Family Law Hub

Wrongful Removal

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  • The mother and one-year-old son were currently in the jurisdiction of England and Wales. The father applied for the son's summary return to the Republic of Ireland. The mother conceded that the son had been habitually resident in the Republic of Ireland; that the father had rights of custody which he had been exercising; that she had unlawfully removed the child without the consent of the father; and that the provisions of Article 12 of the 1980 Hague Convention applied, subject to whether she was able to establish a case within the ambit of Article 13(b). As to this, she made extensive complaints regarding the conduct of the father and his family during the course of their short marriage, alleging physical and emotional abuse, and that her life would be at risk if she were to return to the Republic of Ireland. The key question for the court, said MacDonald J, was what the situation would be for the child if he were to be returned forthwith to his country of habitual residence without his mother. He concluded that in this case the mother had not satisfied the court that the separation of the son from her care and placement in his father's care would expose him to a grave risk of physical or psychological harm or otherwise place him in an intolerable situation for the purposes of Art 13(b). The mother's allegations were not irrelevant, but there was no evidence that the child had ever come to harm in either of his parents' care. The court had confidence that the welfare authorities in the Republic of Ireland would take steps to safeguard the child should it be necessary to do so. In the circumstances, a return order had to be made. Judgment, 03/07/2021, free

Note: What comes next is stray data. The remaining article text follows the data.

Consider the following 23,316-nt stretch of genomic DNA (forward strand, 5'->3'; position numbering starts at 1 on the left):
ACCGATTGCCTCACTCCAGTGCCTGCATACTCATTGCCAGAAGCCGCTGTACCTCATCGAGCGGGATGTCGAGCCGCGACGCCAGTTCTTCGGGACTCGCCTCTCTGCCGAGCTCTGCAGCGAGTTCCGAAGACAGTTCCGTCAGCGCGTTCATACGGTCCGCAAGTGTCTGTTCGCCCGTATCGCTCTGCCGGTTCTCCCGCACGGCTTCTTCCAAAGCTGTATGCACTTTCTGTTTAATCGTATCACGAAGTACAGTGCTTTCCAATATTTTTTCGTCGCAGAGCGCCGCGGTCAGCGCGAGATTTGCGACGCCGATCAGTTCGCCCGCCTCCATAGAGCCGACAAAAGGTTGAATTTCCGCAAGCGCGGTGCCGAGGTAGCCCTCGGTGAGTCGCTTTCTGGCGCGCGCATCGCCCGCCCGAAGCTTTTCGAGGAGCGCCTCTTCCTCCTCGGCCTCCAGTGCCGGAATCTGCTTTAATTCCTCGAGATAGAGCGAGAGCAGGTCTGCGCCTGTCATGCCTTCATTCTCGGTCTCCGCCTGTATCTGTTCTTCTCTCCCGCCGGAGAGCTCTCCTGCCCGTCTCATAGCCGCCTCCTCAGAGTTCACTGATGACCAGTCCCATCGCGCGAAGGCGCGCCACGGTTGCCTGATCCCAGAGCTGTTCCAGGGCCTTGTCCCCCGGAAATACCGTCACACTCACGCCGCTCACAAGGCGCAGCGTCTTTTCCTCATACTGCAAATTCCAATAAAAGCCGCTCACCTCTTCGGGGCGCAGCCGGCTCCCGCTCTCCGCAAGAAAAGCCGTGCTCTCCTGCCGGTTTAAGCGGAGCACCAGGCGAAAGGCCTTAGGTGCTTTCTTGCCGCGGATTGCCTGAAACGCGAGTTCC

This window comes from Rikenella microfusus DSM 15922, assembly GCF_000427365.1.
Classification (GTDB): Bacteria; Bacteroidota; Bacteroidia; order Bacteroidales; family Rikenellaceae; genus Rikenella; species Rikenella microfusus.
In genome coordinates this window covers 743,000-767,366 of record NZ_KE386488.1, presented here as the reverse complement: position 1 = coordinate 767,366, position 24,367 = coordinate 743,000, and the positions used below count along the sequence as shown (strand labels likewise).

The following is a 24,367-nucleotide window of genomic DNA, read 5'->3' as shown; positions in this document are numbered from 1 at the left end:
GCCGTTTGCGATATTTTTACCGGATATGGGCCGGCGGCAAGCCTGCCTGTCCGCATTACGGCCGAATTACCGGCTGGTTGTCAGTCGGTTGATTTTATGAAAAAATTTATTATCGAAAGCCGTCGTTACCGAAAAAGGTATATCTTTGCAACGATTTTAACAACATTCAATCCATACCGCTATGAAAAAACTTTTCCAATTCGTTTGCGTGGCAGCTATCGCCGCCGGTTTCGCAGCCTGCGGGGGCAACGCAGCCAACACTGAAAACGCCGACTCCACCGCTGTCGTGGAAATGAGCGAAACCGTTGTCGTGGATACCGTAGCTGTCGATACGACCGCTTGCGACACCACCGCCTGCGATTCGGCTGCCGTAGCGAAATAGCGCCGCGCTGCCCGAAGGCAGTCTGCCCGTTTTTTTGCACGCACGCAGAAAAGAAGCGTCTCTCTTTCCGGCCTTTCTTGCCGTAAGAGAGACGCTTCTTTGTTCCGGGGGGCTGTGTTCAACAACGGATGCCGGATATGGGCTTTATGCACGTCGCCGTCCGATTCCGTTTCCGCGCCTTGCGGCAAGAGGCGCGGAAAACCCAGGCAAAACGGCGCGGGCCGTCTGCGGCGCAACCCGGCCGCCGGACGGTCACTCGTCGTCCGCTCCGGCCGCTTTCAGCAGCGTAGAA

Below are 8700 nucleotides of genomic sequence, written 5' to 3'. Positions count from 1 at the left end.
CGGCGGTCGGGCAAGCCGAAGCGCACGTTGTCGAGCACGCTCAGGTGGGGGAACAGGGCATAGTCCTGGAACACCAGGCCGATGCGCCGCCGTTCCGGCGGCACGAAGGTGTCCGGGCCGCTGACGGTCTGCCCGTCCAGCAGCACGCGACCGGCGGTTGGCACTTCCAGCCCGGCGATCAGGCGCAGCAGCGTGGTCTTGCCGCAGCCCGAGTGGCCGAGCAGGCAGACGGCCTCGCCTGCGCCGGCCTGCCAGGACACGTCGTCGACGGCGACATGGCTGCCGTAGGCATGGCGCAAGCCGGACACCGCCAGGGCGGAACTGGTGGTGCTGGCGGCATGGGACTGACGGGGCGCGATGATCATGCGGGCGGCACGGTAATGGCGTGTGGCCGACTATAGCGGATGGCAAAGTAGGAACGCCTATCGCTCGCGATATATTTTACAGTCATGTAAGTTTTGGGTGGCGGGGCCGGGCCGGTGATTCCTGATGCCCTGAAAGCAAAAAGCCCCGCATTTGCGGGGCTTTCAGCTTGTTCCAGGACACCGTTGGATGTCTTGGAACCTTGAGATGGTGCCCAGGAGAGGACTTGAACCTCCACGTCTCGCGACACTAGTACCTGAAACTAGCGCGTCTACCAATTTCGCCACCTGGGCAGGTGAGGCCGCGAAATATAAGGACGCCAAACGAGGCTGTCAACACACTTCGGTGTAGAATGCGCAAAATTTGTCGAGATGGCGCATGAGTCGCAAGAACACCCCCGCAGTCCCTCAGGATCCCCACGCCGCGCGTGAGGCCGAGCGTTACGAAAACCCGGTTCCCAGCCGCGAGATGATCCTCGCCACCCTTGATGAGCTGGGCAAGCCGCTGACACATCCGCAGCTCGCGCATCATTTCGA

• The father applied for his six-year-old daughter's summary return from England to Russia under the 1980 Hague Convention, alleging that the mother had wrongly removed or retained her. The mother defended the application, arguing that the father had consented to the daughter's removal from Moldova to England, and that the child had become habitually resident in England and Wales. The court had to determine the date of wrongful removal or wrongful retention, habitual residence, settlement, the Article 13(b) defence of grave risk of harm, and, if relevant, the exercising of the court's discretion whether or not to order return. Also whether, when parties had agreed to the retention of a child abroad for an identifiable period of time, and the left behind parent resiled from the agreement and demanded the return of the child before the expiry of that period, the refusal or failure of the travelling parent to comply with the demand rendered the child's retention wrongful at that time. Poole J found that parts of the father's evidence had been inconsistent, sinister, incoherent, difficult to accept and deliberately misleading. The removal of the daughter from Russia had indeed been in breach of the father's custody rights, but Poole J rejected without hesitation his evidence that there had been an agreement to return her there. There was no wrongful removal when the daughter was brought to England in 2018, and no wrongful retention until January 2019, by which point she was habitually resident in England. Had it arisen, Poole J would have exercised his discretion to refuse to return the child to Russia, and he would have found that the Article 13(b) defence of grave risk of harm or intolerability was established, one reason being that the mother was not a Russian citizen and would have little to no security or stability there upon return. He dismissed the father's application for summary return. Judgment, 14/05/2021, free